Tag Archives: adult education

Tiperon University-Blacktip Offers Free Continuing Education Courses

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Wine making and adult literacy are two of the continuing education courses offered in Tiperon University-Blacktip’s new adult education program. (photo illustration by Clete Horn/BT staff)

In its continuing effort to serve the Blacktip Island community, Tiperon University-Blacktip officials announced Thursday the university will offer free adult education courses for island residents.

“We take a lot of heat for being hoity-toity ivory tower,” TU-B chancellor Donna Requin said. “This program’s aimed at showing TU-B is relevant to everyone. The university’s donating the space and our instructors are donating their time to make this happen. We’re not some elitist bastion. We’re here for the hoi polloi, too.

“We pulled out the stops to offer something for everyone,” Requin said. “We have courses in driftwood arranging, flotsam bottle collecting, basic literacy I and II, wine making, arithmancy and intro to psychological self-therapy.”

Many residents praised the new program.

“Anything that gives people something to do after work besides sitting around and drinking is great,” Rusty Goby said. “Theses courses are a great way to grow personally, regardless of your background.

“I covered the bases by signing up for wine making and self-therapy,” Goby said. “I figure if one doesn’t work out, the other one will.”

Not all residents agreed.

“Slap in the face is what it is,” Dermott Bottoms said. “Donna and them’re still looking down their noses at everybody. Saying I should better myself? That’s saying something’s wrong with me.

“They’re dissing us all, and I won’t stand for it,” Bottoms said. “Got half a mind to go to a class, then just sit there and not learn anything. Or teach my own class, maybe, in the parking lot. Or at the Ballyhoo.”

Some TU-B faculty also were critical of the new program.

“If by ‘donating time’ you mean ‘working extra hours without pay so the university doesn’t lose government funding and grant money,’ then sure,” archeology professor Catalina Luxfer said. “Put all the lipstick on it you want, this pig’s still just a revenue ploy. At the faculty’s expense. Like I know anything about collecting washed-up bottles.”

Others pointed out the program’s long-term benefits.

“You really can’t get more egalitarian than free university,” TU-B engineering chair and arithmancy instructor Sally Port said. “These are accredited university courses. They count toward a degree in Island Liberal Arts.

“It’s a plus for everyone,” Port said. “Whoever wants a class can have one, and the university can keep its doors open. A rising tide lifts all boats.”

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Volunteers Salvage Blacktip Island Continuing Education Program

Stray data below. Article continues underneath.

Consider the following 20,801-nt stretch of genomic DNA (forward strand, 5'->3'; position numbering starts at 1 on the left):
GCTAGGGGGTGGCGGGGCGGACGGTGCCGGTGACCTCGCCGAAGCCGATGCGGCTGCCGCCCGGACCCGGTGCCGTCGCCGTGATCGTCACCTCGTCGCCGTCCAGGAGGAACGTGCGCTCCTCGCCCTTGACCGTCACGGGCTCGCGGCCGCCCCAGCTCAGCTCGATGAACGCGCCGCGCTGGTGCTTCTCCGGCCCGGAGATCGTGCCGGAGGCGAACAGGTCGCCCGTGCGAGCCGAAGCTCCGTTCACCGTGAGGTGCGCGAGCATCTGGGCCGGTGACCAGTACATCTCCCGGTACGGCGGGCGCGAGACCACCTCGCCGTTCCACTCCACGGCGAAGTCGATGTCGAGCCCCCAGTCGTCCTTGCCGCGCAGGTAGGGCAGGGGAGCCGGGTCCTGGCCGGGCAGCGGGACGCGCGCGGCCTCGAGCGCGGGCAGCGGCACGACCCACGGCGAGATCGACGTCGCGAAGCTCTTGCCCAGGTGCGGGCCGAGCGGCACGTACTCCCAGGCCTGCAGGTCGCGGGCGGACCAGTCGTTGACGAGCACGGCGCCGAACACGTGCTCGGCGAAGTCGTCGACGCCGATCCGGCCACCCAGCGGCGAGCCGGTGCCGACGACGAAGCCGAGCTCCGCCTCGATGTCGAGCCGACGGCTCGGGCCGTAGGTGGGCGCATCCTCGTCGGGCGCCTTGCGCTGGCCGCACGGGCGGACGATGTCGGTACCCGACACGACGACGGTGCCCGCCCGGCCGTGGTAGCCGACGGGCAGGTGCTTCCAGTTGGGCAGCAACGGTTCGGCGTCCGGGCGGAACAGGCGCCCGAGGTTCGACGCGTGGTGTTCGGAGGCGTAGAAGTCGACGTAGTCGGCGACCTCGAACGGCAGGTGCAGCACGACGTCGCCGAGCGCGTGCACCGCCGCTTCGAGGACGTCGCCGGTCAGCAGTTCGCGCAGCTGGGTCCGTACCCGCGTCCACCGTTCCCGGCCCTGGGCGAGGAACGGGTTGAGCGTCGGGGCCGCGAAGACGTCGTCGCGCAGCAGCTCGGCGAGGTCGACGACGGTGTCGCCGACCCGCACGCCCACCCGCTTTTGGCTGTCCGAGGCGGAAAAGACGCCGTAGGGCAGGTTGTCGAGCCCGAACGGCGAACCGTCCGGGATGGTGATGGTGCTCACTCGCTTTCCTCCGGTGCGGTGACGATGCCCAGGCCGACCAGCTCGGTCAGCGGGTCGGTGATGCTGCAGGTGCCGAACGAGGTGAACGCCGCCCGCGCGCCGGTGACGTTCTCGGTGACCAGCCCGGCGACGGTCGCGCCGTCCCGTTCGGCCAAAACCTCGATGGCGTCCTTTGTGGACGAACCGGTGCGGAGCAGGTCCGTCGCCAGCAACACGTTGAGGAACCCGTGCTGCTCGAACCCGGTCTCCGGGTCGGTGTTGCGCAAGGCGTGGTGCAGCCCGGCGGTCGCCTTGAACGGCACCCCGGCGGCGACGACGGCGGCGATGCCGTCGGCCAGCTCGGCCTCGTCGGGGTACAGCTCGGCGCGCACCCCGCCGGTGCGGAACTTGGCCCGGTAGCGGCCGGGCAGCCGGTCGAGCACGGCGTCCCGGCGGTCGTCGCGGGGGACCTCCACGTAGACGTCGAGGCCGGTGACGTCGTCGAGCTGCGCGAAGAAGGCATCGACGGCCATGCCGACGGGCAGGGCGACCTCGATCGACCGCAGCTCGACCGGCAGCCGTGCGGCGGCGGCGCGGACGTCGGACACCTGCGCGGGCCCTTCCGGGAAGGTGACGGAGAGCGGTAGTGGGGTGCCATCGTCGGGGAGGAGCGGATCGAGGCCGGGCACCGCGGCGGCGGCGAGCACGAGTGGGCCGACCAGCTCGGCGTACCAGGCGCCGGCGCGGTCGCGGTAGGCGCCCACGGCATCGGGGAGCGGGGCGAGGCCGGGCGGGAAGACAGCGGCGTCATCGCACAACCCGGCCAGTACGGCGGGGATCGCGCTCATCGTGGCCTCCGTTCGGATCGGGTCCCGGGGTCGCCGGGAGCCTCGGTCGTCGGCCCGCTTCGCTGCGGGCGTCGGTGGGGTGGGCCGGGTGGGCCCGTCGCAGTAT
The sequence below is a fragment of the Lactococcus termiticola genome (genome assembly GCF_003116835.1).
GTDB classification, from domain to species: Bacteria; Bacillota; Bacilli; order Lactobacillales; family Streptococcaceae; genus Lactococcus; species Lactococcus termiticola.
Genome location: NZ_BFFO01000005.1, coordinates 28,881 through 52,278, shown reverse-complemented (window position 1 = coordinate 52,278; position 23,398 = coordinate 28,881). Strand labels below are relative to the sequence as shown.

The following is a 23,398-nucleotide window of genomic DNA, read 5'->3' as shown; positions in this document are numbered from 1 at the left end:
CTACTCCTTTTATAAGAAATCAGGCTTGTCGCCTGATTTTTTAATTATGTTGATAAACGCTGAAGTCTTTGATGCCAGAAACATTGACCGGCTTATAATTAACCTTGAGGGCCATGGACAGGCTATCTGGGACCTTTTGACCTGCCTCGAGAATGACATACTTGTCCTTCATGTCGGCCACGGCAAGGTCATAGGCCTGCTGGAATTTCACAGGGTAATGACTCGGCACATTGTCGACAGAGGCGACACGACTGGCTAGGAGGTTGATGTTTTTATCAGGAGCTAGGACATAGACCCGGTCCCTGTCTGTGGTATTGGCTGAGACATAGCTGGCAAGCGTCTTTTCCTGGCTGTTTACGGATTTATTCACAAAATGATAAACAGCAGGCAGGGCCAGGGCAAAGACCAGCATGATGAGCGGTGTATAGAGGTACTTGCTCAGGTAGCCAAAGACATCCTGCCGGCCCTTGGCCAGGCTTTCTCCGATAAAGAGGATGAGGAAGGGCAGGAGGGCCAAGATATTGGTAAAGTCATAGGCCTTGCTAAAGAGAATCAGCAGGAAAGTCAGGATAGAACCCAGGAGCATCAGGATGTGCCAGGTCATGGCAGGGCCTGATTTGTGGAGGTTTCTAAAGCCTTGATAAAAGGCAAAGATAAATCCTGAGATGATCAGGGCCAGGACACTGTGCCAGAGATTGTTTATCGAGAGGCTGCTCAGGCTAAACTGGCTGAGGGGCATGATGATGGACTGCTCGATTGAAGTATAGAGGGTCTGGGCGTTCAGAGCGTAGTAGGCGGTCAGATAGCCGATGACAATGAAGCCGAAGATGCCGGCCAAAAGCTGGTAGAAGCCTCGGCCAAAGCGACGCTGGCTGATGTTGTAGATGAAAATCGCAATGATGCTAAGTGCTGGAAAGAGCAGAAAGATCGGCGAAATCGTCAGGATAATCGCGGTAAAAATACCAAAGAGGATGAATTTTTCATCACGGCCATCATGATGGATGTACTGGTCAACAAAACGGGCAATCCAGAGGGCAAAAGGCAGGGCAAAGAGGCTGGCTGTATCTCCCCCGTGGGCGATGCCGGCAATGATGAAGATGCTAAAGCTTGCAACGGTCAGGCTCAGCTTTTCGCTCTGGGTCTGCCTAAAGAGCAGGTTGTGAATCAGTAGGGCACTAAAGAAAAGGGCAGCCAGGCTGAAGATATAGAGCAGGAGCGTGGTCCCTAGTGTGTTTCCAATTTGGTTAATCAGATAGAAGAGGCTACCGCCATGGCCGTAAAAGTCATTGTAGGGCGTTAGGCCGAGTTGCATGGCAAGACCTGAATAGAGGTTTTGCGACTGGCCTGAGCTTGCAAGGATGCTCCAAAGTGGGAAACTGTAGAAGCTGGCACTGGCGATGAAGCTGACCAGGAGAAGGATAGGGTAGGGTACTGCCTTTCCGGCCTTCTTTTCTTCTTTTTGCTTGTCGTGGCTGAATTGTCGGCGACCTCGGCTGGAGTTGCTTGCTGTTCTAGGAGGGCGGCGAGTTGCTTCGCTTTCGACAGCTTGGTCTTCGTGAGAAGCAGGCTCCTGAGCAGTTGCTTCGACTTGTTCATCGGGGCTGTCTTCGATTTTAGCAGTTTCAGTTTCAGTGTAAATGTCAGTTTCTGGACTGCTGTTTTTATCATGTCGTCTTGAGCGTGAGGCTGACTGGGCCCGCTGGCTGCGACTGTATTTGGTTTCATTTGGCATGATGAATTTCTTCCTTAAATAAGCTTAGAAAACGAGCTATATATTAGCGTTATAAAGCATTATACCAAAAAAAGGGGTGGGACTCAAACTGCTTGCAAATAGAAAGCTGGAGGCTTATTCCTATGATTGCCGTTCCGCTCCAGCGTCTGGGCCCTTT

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The Blacktip Island Theosophy Hall, where most of the island’s adult continuing education classes are being conducted after a local businessman withdrew his financial support for the program. (photo courtesy of Peachy Bottoms)

Community groups teamed up with Tiperon University-Blacktip Wednesday to save the Blacktip Island’s adult continuing education program after a local financier withdrew his backing.

“Damn straight I pulled the plug on that nonsense,” said Rich Skerritt, owner of Eagle Ray Cove resort. “Waste of time and money, people learning basket weaving and water-color painting. The idea was to offer courses that’d let folks to better their lives, get better jobs, be more productive.

“But no one wanted to learn about computer reservation systems or housekeeping or carpentry or landscaping,” Skerritt said. “They were all hot for the hippy-dippy, me-me-me crap. Well, there’s no profit in personal enrichment. No return on investment, for them or for me.”

The decision didn’t surprise program organizers.

“Rich bankrolled the con-ed program to churn out worker bees for his resort,” continuing education coordinator Peachy Bottoms said. “He got hacked off when he realized people were taking courses aimed at personal development. It was just a matter of time.

“We talked to the TU-B administration and the Rotary Club about underwriting the courses,” Bottoms said. “Our instructors agreed to teach pro gratis, and for classrooms we use the Theosophy Hall behind Harry Master’s Bait Shoppe and Newsstand.”

Many island residents applauded the 11th-hour deal.

“The adult classes are a boost for the island,” longtime resident Edwin Chub said. “It keeps people engaged and learning. My wife’s taking a scrapbooking course. And I myself am learning Turkish. That’s been a lifelong dream of mine.”

Other residents took a broader view.

“Blacktip’s a tiny island. There’s nothing to do,” divemaster Alison Diesel said. “Most people get off work and head to the bars. These con ed classes lift us above that.

“They tell the world there’s more to Blacktip than diving,” Diesel said. “It says we’re an island of thought and intellectual growth. The Athens of the Caribbean. The Greek Athens, not the one in Georgia.”

The classes have also led several residents to unexpected personal discoveries.

“I don’t say it often, but Rich was wrong on this one,” Public Works chief Stoney MacAdam said. “The fly-tying class was full up, so I ended up in an ice sculpture course. Turns out, it’s fun and practical.

“It’s hot as blazes this summer, so I got to carve in the freezer. That means the sculptures’re pretty small,” MacAdam said. “But it’s about the experience, not the product. And I got these racks of little ice-cube hummingbirds I can plop in folk’s rum when they come over. Way I see it, I got me a retirement job.”

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